On the acquittal of Hardy &c --
Dec:r 1794. 
Oh! Erskine! say does not thy generous breast
Beat high with triumph at thy country's love?
Thy strong exertions dost thou not approve,
And deem thy virtue and thy labours blest?
When proud Oppression heard thy nervous voice5
He shrunk behind the shield which Falsehood rear'd;
The injur'd sufferer then no longer fear'd,
And Truth and Justice bad the world rejoice.
But who for thee shall twine the laurel bough
While sanction'd Murder stalks in martial shew?10
What heav'n-taught numbers in thy praise shall flow?
And who prepare the wreath to bind thy brow?
Sweeter, far sweeter task to raise thy fame
Than his, whose tribute conquering tyrants claim!
 EDITOR'S NOTE: "Written On the acquittal of Hardy &c -- Dec:r 1794" does not appear in Psyche, with Other Poems or Mary (or Collected Poems and Journals); the
sonnet celebrates Thomas Erskine's successful defense of Thomas Hardy, John Thelwall, and John Horne Tooke against the charge of high treason for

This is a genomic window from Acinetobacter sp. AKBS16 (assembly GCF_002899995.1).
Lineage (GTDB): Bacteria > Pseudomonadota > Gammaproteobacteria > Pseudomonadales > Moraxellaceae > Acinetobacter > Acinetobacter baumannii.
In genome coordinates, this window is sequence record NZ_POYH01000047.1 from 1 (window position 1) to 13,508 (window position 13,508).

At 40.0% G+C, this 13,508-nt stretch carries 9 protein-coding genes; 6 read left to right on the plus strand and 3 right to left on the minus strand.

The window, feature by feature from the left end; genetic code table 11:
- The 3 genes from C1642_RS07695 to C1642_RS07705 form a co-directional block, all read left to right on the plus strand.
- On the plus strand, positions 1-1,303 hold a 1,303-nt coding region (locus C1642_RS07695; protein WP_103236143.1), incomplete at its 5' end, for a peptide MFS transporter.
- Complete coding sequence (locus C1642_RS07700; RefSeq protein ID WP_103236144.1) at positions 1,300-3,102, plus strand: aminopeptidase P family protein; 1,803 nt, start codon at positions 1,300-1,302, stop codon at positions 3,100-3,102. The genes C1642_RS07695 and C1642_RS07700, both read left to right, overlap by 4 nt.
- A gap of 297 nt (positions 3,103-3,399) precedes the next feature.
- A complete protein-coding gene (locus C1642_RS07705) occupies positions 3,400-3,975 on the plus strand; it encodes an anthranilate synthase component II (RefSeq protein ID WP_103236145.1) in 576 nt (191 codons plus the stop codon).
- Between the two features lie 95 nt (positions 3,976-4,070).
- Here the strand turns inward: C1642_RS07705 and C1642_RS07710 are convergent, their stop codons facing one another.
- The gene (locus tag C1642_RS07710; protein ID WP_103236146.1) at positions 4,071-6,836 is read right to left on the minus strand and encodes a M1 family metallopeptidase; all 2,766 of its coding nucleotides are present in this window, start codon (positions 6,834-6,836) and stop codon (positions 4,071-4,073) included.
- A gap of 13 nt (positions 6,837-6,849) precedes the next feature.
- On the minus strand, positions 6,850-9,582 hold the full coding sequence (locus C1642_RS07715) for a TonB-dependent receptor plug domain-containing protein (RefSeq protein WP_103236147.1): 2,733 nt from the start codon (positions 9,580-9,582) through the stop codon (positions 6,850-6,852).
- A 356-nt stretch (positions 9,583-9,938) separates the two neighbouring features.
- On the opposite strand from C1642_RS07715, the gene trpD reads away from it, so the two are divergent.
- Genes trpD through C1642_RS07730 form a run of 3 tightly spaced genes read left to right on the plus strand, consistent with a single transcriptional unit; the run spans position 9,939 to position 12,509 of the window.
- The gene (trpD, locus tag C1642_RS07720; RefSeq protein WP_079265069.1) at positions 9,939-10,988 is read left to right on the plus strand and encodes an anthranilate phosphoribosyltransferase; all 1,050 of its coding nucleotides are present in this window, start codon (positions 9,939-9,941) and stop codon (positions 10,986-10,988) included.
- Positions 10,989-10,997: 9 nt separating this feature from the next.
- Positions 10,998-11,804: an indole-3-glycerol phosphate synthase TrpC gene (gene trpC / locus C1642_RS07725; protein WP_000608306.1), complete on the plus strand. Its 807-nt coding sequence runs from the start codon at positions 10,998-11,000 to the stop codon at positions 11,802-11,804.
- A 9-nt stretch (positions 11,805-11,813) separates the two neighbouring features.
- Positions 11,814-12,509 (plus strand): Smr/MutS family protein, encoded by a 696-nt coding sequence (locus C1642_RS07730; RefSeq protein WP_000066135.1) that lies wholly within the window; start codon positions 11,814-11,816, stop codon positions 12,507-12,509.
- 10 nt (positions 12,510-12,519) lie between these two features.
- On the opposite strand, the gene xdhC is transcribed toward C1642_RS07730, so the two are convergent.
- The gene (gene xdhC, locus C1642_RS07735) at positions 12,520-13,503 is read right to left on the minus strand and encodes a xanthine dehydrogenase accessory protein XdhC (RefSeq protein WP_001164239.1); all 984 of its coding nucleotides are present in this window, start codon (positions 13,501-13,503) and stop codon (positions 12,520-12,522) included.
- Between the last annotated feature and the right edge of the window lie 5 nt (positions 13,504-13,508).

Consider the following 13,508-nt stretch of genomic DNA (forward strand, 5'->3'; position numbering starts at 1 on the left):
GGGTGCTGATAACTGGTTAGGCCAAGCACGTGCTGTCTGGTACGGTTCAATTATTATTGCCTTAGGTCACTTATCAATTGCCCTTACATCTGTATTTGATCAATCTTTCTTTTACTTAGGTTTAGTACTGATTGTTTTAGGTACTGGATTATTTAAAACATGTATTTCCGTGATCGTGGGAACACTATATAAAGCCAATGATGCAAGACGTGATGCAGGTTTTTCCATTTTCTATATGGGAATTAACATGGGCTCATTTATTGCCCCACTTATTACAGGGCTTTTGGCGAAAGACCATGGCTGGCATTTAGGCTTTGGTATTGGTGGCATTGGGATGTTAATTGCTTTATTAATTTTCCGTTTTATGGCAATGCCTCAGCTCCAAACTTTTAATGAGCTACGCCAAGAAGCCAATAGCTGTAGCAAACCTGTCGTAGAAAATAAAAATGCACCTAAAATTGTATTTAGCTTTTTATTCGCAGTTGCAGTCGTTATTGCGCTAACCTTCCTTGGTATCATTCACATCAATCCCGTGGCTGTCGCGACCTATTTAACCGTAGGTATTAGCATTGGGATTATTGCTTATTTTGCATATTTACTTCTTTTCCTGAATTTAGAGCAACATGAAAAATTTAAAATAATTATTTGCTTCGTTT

attempting to overthrow the monarchical system. Coleridge's sonnet "To Erskine" was published in the December 1794 Morning
When British Freedom for a happier land
Spread her broad wings, that flutter'd with affright,
ERSKINE! thy voice
she heard, and paus'd her flight
Sublime of hope! For dreadless thou didst stand
(Thy censer glowing with the hallow'd
An hireless Priest before th' insulted shrine,
And at her altar pourd'st the stream divine
Of unmatch'd eloquence.
There thy name
Her sons shall venerate, and cheer thy breast
With blessings heaven-ward breath'd. And when the doom10
bids thee die, beyond the tomb
Thy light shall shine: as sunk beneath the West
Tho' the great Summer Sun eludes our
Still burns wide Heaven with his distended blaze.